Melbourne Medical School Collected Works - Research Publications

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    Genetics and public health - evolution, or revolution?
    Halliday, JL ; Collins, VR ; Aitken, MA ; Richards, MPM ; Olsson, CA (BMJ PUBLISHING GROUP, 2004-11-01)
    During the 19th and early 20th century, public health and genetics shared common ground through similar approaches to health promotion in the population. By the mid-20th century there was a division between public health and genetics, with eugenicists estranged and clinical genetics focused on single gene disorders, usually only relevant to small numbers of people. Now through a common interest in the aetiology of complex diseases such as heart disease and cancer, there is a need for people working in public health and genetics to collaborate. This is not a comfortable convergence for many, particularly those in public health. Nine main concerns are reviewed: fear of eugenics; genetic reductionism; predictive power of genes; non-modifiable risk factors; rights of individuals compared with populations; resource allocation; commercial imperative; discrimination; and understanding and education. This paper aims to contribute to the thinking and discussion about an evolutionary, multidisciplinary approach to understanding, preventing, and treating complex diseases.
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    Nicotine dependence in a prospective population-based study of adolescents: the protective role of a functional tyrosine hydroxylase polymorphism
    Anney, RJL ; Olsson, CA ; Lotfi-Miri, M ; Patton, GC ; Williamson, R (LIPPINCOTT WILLIAMS & WILKINS, 2004-02-01)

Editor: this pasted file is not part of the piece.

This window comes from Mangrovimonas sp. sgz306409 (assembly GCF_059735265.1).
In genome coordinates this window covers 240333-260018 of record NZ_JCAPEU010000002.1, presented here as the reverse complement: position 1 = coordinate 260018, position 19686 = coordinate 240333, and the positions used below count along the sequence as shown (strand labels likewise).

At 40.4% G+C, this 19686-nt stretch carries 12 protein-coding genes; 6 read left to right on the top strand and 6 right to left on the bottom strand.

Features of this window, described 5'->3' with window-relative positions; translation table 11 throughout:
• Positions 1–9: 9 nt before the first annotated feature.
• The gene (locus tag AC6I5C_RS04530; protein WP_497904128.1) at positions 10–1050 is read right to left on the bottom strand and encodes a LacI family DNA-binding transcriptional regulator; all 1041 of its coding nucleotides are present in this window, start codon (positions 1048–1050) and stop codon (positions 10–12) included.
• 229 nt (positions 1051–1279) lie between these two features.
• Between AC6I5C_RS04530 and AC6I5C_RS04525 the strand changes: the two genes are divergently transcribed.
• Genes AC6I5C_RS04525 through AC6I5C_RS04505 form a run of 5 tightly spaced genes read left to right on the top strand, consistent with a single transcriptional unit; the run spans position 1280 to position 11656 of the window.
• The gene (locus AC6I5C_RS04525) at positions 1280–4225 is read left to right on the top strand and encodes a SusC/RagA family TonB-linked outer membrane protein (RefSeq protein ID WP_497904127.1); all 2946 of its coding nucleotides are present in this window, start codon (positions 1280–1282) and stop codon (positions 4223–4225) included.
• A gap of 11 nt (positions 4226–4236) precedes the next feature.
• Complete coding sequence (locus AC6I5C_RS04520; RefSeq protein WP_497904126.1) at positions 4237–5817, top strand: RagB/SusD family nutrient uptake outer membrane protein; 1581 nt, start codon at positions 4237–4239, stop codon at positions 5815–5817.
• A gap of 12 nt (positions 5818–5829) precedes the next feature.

Dopamine is a key neurotransmitter of the mesolimbic reward pathway in the human brain, and tyrosine hydroxylase (TH) is the rate-limiting enzyme in dopamine biosynthesis. Consequently, the gene encoding TH is a strong candidate for involvement in the genetic component of addiction. The importance of this gene in nicotine dependence is supported by many studies showing a link between nicotine administration and TH expression. A functional tetranucleotide repeat polymorphism within intron 1 of the TH gene (HUMTH01-VNTR) has been shown to modify tobacco use in two independent Caucasian samples from the USA and Australia. Using information drawn from an eight-wave Australian population-based longitudinal study of adolescent health, we tested the effect of the HUMTH01-VNTR on nicotine dependence. Comparisons were made between dependent smokers and non-dependent smokers. These data provide further support for a protective association between the K4 allele and dependent smoking (odds ratio 0.54, 95% confidence interval 0.28-1.0). No associations were observed at any of three other common TH polymorphisms (rs6356, rs6357 and HUMTH01-PstI). Including these data, three independent studies, two of which use identical phenotypes, have now identified a protective relationship between the K4 allele of the functional HUMTH01-VNTR polymorphism and high-level smoking.